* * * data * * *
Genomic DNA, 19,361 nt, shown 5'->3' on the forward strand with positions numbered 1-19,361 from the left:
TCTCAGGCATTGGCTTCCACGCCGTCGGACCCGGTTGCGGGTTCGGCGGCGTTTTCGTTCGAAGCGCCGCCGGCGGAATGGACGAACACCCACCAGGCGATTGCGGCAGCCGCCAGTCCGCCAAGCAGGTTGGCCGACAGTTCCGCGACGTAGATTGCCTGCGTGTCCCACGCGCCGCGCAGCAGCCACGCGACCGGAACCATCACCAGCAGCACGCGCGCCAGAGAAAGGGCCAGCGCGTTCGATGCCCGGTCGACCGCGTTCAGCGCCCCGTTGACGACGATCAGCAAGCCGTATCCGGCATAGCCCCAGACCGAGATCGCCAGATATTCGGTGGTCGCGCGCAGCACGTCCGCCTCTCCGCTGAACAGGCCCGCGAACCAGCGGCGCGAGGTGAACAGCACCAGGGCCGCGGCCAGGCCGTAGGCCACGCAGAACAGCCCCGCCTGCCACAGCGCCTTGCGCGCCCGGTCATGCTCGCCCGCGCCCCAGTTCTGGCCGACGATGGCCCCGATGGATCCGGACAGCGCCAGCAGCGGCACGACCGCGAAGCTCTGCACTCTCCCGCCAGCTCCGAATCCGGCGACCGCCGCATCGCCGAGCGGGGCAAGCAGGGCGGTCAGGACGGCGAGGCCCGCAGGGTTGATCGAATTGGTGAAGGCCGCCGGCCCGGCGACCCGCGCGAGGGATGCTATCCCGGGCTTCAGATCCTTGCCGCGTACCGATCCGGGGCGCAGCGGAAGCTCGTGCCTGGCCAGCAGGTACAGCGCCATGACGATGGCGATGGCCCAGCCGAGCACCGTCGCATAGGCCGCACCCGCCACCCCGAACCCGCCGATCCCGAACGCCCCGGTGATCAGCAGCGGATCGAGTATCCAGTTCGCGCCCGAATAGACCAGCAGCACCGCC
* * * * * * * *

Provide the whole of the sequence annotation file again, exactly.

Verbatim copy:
Genomic DNA, 19,361 nt, shown 5'->3' on the forward strand with positions numbered 1-19,361 from the left:
TCTCAGGCATTGGCTTCCACGCCGTCGGACCCGGTTGCGGGTTCGGCGGCGTTTTCGTTCGAAGCGCCGCCGGCGGAATGGACGAACACCCACCAGGCGATTGCGGCAGCCGCCAGTCCGCCAAGCAGGTTGGCCGACAGTTCCGCGACGTAGATTGCCTGCGTGTCCCACGCGCCGCGCAGCAGCCACGCGACCGGAACCATCACCAGCAGCACGCGCGCCAGAGAAAGGGCCAGCGCGTTCGATGCCCGGTCGACCGCGTTCAGCGCCCCGTTGACGACGATCAGCAAGCCGTATCCGGCATAGCCCCAGACCGAGATCGCCAGATATTCGGTGGTCGCGCGCAGCACGTCCGCCTCTCCGCTGAACAGGCCCGCGAACCAGCGGCGCGAGGTGAACAGCACCAGGGCCGCGGCCAGGCCGTAGGCCACGCAGAACAGCCCCGCCTGCCACAGCGCCTTGCGCGCCCGGTCATGCTCGCCCGCGCCCCAGTTCTGGCCGACGATGGCCCCGATGGATCCGGACAGCGCCAGCAGCGGCACGACCGCGAAGCTCTGCACTCTCCCGCCAGCTCCGAATCCGGCGACCGCCGCATCGCCGAGCGGGGCAAGCAGGGCGGTCAGGACGGCGAGGCCCGCAGGGTTGATCGAATTGGTGAAGGCCGCCGGCCCGGCGACCCGCGCGAGGGATGCTATCCCGGGCTTCAGATCCTTGCCGCGTACCGATCCGGGGCGCAGCGGAAGCTCGTGCCTGGCCAGCAGGTACAGCGCCATGACGATGGCGATGGCCCAGCCGAGCACCGTCGCATAGGCCGCACCCGCCACCCCGAACCCGCCGATCCCGAACGCCCCGGTGATCAGCAGCGGATCGAGTATCCAGTTCGCGCCCGAATAGACCAGCAGCACCGCC